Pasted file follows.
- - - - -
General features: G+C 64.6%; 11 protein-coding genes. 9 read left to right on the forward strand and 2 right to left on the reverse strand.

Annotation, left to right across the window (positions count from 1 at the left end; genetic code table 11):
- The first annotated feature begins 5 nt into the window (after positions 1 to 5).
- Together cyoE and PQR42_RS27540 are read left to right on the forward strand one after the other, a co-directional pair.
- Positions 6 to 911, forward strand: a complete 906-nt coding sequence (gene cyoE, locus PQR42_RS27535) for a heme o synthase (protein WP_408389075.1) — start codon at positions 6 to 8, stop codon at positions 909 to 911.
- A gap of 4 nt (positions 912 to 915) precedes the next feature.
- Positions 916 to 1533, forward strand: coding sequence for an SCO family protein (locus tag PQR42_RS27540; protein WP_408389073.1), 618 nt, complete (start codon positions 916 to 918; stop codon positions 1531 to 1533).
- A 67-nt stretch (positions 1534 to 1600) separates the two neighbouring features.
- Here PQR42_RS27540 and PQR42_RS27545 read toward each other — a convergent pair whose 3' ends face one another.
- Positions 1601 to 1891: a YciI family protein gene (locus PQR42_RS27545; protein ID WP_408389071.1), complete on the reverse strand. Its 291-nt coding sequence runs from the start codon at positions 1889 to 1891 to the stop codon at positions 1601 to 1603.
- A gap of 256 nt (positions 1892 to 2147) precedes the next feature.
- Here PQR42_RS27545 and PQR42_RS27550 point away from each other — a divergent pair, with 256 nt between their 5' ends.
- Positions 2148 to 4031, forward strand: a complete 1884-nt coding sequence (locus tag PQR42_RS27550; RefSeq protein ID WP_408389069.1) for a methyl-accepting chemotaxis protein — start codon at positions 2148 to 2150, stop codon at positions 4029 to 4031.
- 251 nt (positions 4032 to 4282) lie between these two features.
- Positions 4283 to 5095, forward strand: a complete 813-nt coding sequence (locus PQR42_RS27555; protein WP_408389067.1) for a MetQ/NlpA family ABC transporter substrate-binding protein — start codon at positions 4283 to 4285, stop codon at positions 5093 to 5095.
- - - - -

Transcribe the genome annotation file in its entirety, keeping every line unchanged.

General features: G+C 64.6%; 11 protein-coding genes. 9 read left to right on the forward strand and 2 right to left on the reverse strand.

Annotation, left to right across the window (positions count from 1 at the left end; genetic code table 11):
- The first annotated feature begins 5 nt into the window (after positions 1 to 5).
- Together cyoE and PQR42_RS27540 are read left to right on the forward strand one after the other, a co-directional pair.
- Positions 6 to 911, forward strand: a complete 906-nt coding sequence (gene cyoE, locus PQR42_RS27535) for a heme o synthase (protein WP_408389075.1) — start codon at positions 6 to 8, stop codon at positions 909 to 911.
- A gap of 4 nt (positions 912 to 915) precedes the next feature.
- Positions 916 to 1533, forward strand: coding sequence for an SCO family protein (locus tag PQR42_RS27540; protein WP_408389073.1), 618 nt, complete (start codon positions 916 to 918; stop codon positions 1531 to 1533).
- A 67-nt stretch (positions 1534 to 1600) separates the two neighbouring features.
- Here PQR42_RS27540 and PQR42_RS27545 read toward each other — a convergent pair whose 3' ends face one another.
- Positions 1601 to 1891: a YciI family protein gene (locus PQR42_RS27545; protein ID WP_408389071.1), complete on the reverse strand. Its 291-nt coding sequence runs from the start codon at positions 1889 to 1891 to the stop codon at positions 1601 to 1603.
- A gap of 256 nt (positions 1892 to 2147) precedes the next feature.
- Here PQR42_RS27545 and PQR42_RS27550 point away from each other — a divergent pair, with 256 nt between their 5' ends.
- Positions 2148 to 4031, forward strand: a complete 1884-nt coding sequence (locus tag PQR42_RS27550; RefSeq protein ID WP_408389069.1) for a methyl-accepting chemotaxis protein — start codon at positions 2148 to 2150, stop codon at positions 4029 to 4031.
- 251 nt (positions 4032 to 4282) lie between these two features.
- Positions 4283 to 5095, forward strand: a complete 813-nt coding sequence (locus PQR42_RS27555; protein WP_408389067.1) for a MetQ/NlpA family ABC transporter substrate-binding protein — start codon at positions 4283 to 4285, stop codon at positions 5093 to 5095.